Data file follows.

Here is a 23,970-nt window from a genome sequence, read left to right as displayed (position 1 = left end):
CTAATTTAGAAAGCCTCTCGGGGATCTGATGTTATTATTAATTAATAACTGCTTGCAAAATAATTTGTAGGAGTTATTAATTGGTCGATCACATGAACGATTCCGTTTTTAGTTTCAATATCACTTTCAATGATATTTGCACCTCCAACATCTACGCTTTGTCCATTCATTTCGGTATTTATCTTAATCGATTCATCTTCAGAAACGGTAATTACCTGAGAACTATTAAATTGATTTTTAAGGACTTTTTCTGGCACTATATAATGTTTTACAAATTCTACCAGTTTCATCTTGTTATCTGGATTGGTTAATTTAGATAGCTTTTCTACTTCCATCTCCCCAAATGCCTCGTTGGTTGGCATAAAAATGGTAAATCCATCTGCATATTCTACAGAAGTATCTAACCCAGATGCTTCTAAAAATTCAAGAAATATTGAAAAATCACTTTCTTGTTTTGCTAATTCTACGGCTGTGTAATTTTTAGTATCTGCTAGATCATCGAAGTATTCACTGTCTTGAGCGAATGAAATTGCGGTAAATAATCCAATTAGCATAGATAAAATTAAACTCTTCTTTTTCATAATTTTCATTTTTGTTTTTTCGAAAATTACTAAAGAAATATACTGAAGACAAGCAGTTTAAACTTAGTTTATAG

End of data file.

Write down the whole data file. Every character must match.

Here is a 23,970-nt window from a genome sequence, read left to right as displayed (position 1 = left end):
CTAATTTAGAAAGCCTCTCGGGGATCTGATGTTATTATTAATTAATAACTGCTTGCAAAATAATTTGTAGGAGTTATTAATTGGTCGATCACATGAACGATTCCGTTTTTAGTTTCAATATCACTTTCAATGATATTTGCACCTCCAACATCTACGCTTTGTCCATTCATTTCGGTATTTATCTTAATCGATTCATCTTCAGAAACGGTAATTACCTGAGAACTATTAAATTGATTTTTAAGGACTTTTTCTGGCACTATATAATGTTTTACAAATTCTACCAGTTTCATCTTGTTATCTGGATTGGTTAATTTAGATAGCTTTTCTACTTCCATCTCCCCAAATGCCTCGTTGGTTGGCATAAAAATGGTAAATCCATCTGCATATTCTACAGAAGTATCTAACCCAGATGCTTCTAAAAATTCAAGAAATATTGAAAAATCACTTTCTTGTTTTGCTAATTCTACGGCTGTGTAATTTTTAGTATCTGCTAGATCATCGAAGTATTCACTGTCTTGAGCGAATGAAATTGCGGTAAATAATCCAATTAGCATAGATAAAATTAAACTCTTCTTTTTCATAATTTTCATTTTTGTTTTTTCGAAAATTACTAAAGAAATATACTGAAGACAAGCAGTTTAAACTTAGTTTATAG